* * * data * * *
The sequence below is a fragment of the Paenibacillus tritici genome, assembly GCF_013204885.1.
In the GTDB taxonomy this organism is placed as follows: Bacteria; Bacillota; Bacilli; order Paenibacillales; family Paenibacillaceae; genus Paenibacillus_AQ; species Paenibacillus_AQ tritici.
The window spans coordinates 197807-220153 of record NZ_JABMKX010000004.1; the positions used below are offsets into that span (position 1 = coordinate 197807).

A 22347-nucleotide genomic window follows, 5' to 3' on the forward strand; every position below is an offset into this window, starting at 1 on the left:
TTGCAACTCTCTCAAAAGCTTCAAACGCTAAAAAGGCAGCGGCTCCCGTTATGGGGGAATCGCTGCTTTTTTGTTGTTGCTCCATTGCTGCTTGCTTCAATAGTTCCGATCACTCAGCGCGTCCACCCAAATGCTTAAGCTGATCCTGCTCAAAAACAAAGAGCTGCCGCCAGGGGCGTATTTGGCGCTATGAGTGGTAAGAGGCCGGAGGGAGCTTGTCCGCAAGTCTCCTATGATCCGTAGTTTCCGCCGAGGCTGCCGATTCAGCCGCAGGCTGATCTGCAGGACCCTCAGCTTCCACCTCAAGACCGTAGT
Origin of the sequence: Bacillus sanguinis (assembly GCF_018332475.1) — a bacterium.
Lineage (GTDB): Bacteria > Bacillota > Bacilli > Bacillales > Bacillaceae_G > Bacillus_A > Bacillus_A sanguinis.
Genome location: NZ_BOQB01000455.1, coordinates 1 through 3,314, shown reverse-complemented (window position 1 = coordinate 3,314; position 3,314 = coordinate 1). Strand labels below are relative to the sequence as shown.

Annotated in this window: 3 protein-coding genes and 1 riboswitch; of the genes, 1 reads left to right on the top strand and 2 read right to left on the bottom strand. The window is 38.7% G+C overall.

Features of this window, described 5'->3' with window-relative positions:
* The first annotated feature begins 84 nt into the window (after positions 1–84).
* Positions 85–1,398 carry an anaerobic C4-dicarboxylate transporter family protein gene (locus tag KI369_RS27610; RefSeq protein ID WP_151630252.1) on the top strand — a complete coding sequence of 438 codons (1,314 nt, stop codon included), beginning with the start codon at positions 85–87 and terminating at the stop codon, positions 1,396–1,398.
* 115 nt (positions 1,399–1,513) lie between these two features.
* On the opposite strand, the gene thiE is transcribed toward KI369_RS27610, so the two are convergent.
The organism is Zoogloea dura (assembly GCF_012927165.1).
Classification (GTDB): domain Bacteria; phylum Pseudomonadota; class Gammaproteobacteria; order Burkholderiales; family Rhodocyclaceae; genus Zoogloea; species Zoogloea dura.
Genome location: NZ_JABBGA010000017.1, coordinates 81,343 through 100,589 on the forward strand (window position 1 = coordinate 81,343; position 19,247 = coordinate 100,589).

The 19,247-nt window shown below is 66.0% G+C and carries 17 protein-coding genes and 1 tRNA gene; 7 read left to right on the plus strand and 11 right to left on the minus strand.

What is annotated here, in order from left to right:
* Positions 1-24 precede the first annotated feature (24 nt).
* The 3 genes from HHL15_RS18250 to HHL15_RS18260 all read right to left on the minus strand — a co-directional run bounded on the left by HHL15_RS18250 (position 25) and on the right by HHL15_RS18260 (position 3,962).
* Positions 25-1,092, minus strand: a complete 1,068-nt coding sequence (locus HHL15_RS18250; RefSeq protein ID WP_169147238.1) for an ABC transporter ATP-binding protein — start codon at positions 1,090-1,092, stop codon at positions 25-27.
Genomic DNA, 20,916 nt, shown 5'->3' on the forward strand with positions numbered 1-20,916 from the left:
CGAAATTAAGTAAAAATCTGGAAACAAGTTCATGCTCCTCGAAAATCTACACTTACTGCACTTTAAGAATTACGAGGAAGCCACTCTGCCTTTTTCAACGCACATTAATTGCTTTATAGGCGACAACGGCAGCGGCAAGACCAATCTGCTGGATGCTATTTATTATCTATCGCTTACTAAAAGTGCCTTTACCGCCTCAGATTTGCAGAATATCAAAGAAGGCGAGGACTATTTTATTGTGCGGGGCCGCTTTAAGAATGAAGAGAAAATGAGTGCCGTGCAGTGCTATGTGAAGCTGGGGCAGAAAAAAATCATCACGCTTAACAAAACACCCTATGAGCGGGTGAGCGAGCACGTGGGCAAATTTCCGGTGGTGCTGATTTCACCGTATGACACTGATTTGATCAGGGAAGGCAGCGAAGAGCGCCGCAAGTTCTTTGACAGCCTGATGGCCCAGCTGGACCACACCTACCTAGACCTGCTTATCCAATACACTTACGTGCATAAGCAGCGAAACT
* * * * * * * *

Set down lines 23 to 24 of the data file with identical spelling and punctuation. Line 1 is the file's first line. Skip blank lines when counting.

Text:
Genomic DNA, 20,916 nt, shown 5'->3' on the forward strand with positions numbered 1-20,916 from the left:
CGAAATTAAGTAAAAATCTGGAAACAAGTTCATGCTCCTCGAAAATCTACACTTACTGCACTTTAAGAATTACGAGGAAGCCACTCTGCCTTTTTCAACGCACATTAATTGCTTTATAGGCGACAACGGCAGCGGCAAGACCAATCTGCTGGATGCTATTTATTATCTATCGCTTACTAAAAGTGCCTTTACCGCCTCAGATTTGCAGAATATCAAAGAAGGCGAGGACTATTTTATTGTGCGGGGCCGCTTTAAGAATGAAGAGAAAATGAGTGCCGTGCAGTGCTATGTGAAGCTGGGGCAGAAAAAAATCATCACGCTTAACAAAACACCCTATGAGCGGGTGAGCGAGCACGTGGGCAAATTTCCGGTGGTGCTGATTTCACCGTATGACACTGATTTGATCAGGGAAGGCAGCGAAGAGCGCCGCAAGTTCTTTGACAGCCTGATGGCCCAGCTGGACCACACCTACCTAGACCTGCTTATCCAATACACTTACGTGCATAAGCAGCGAAACT